Irish trade boosted by tight British beef supply
Published 16/01/2013 | 06:00
There is little or no change to the trade since last week, where the estimated kill was 27,236hd. Steer base quotes on the grid are generally between 410c/kg and 418c/kg.
Most of them appear to be moving at a base of 415c/kg, but there are also deals being done at levels of 415-420c/kg. Heifer quotes are in the range of 425-432c/kg, with 430c/kg being the price mentioned more often than not. A few flat prices of 430c/kg for a mix of three grades have been achieved for heifers in the west. The best I heard on the grid this week was 432c/kg.
O-grade bulls are making between 400c/kg and 405c/kg. The quote range for Rs runs from 410c/kg to 420c/kg, while a few Rs mixed in with Us have made 425c/kg flat. The range for U-grades varies from 420c/kg to 425c/kg.
There is no change to cull cows either. The best of the heavy continentals continue to make 380-400c/kg, with Moyvalley Meats probably one of the better buyers for those types at the moment.
R-grades range between 360c/kg to 385c/kg. Quotes for the Os fall into the 345-360c/kg bracket, while the P-grades remain at 320-334c/kg.
Bord Bia reported that the trade in Britain remained firm, with strong demand for fillets and rumps evident. Trade continued to be helped by ongoing tight supplies.
Reported cattle prices from the AHDB increased slightly, with GB R4L grade steers averaging £375.1p/kg deadweight (equivalent to 478c/kg, including VAT deadweight) for the week ended January 5.
On the continent, the trade was relatively steady across most of the key markets, with prices reflecting this pattern. Trade was helped by some restocking that is continuing to take place following the festive period.
In Germany, R3 young bulls were 2/c lower at €4.33/kg, with O3 cow prices unchanged at €3.30/kg. R3 young bulls in Italy were making €4.34/kg, with O3 cow prices making €3.13/kg including VAT.
Meanwhile, the global beef market is expected to be characterised by tight supplies among key exporting countries throughout 2013. However, exports from these countries are expected to recover by around 6pc. This greater availability of product is forecast to be soaked up by strong demand from Russia and Asia, as well as the Middle East and North Africa.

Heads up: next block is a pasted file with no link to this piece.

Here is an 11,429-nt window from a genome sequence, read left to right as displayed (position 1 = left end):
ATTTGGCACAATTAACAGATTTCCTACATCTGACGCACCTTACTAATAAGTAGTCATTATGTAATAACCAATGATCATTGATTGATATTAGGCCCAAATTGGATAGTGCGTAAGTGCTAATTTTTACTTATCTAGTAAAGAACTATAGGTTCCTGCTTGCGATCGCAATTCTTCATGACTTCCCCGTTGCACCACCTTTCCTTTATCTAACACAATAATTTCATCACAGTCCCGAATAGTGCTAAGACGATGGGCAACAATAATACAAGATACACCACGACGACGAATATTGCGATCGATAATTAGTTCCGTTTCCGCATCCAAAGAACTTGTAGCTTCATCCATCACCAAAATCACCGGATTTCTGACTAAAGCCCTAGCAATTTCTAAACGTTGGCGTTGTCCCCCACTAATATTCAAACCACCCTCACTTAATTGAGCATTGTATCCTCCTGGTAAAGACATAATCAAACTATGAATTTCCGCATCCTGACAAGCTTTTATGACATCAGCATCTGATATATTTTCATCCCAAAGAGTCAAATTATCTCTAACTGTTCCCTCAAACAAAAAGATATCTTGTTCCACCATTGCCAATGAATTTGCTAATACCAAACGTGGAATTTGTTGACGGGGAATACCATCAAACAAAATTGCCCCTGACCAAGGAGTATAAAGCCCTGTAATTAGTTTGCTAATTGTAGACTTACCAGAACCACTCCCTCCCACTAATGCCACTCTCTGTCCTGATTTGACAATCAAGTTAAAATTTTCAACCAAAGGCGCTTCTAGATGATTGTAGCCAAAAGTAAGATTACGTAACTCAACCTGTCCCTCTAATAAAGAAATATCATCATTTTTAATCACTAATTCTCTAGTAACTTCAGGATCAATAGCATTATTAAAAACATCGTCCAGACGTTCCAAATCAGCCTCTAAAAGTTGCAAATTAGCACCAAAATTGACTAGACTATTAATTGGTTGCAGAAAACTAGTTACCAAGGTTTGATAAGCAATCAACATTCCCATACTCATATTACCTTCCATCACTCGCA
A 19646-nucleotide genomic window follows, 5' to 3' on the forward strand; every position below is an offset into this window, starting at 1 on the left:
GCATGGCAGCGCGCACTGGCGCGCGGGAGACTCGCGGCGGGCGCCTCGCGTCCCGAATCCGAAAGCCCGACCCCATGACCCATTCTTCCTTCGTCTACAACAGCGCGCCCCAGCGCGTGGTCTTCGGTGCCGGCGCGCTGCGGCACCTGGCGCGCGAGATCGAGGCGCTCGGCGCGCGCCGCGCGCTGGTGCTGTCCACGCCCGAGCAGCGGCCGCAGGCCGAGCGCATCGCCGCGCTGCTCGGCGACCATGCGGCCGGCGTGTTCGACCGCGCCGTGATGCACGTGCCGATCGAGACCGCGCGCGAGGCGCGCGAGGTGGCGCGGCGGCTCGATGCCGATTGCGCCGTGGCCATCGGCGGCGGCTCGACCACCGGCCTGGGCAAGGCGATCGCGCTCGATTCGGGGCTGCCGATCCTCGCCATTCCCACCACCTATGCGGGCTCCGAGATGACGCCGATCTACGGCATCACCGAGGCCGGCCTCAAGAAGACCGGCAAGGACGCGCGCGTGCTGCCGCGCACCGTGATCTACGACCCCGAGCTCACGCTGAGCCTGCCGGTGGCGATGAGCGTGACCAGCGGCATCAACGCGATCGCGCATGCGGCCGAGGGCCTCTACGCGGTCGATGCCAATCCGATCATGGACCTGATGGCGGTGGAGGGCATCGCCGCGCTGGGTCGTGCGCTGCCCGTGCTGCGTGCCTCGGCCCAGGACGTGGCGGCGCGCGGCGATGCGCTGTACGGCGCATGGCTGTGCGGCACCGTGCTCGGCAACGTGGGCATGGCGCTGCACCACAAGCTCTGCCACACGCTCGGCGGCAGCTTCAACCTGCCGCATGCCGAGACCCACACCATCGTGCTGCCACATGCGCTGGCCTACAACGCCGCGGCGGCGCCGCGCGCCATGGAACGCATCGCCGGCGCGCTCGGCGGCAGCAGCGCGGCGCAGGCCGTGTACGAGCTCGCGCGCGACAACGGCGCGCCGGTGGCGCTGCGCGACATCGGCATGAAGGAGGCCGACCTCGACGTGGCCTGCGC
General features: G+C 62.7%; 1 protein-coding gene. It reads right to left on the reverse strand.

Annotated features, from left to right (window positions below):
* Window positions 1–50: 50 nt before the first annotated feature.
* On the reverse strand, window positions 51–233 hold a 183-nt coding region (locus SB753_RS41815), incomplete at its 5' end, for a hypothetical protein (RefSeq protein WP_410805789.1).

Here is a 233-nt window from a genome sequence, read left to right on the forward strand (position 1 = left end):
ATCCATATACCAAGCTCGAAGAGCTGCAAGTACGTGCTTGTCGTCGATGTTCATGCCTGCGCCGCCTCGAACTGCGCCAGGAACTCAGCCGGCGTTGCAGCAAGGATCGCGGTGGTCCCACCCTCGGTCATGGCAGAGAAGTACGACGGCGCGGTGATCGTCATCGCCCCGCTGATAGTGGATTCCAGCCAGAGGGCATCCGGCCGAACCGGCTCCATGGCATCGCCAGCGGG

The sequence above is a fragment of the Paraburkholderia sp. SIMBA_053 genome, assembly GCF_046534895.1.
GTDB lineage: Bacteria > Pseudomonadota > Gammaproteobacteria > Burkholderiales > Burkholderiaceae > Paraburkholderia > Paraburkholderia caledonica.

Global beef output among the big five during 2013 is expected to fall by 0.5pc to 25.7m tonnes. All of this decline will be driven by US output falling by 4pc to 11.3m tonnes, in response to ongoing falling cattle inventories.
Elsewhere, strong production growth is expected to materialise in Uruguay, with output forecast to grow by 8pc to 555,000 tonnes, reflecting greater availability of supply combined with better carcase weights.
Production is expected to grow by 2pc in Brazil and 3pc in Argentina and Australia, although stronger domestic consumption levels will reduce export availability. Most of the increase in exports next year will be driven by higher US shipments, reflecting a fall in US consumption, estimated at 3pc.
European output is expected to fall marginally to 7.63m tonnes in 2013, following a fall of 5pc in 2012. Most of the fall in output is forecast in key producing countries like France, Germany and Italy.
In response to some fall in European output next year, imports are expected to increase by around 8pc to 290,000 tonnes, with consumption expected to show some signs of settling down.
However, consumption will remain under pressure in key markets such as Italy, France and Spain in light of ongoing austerity, as consumers opt for cheaper cuts or alternative proteins.
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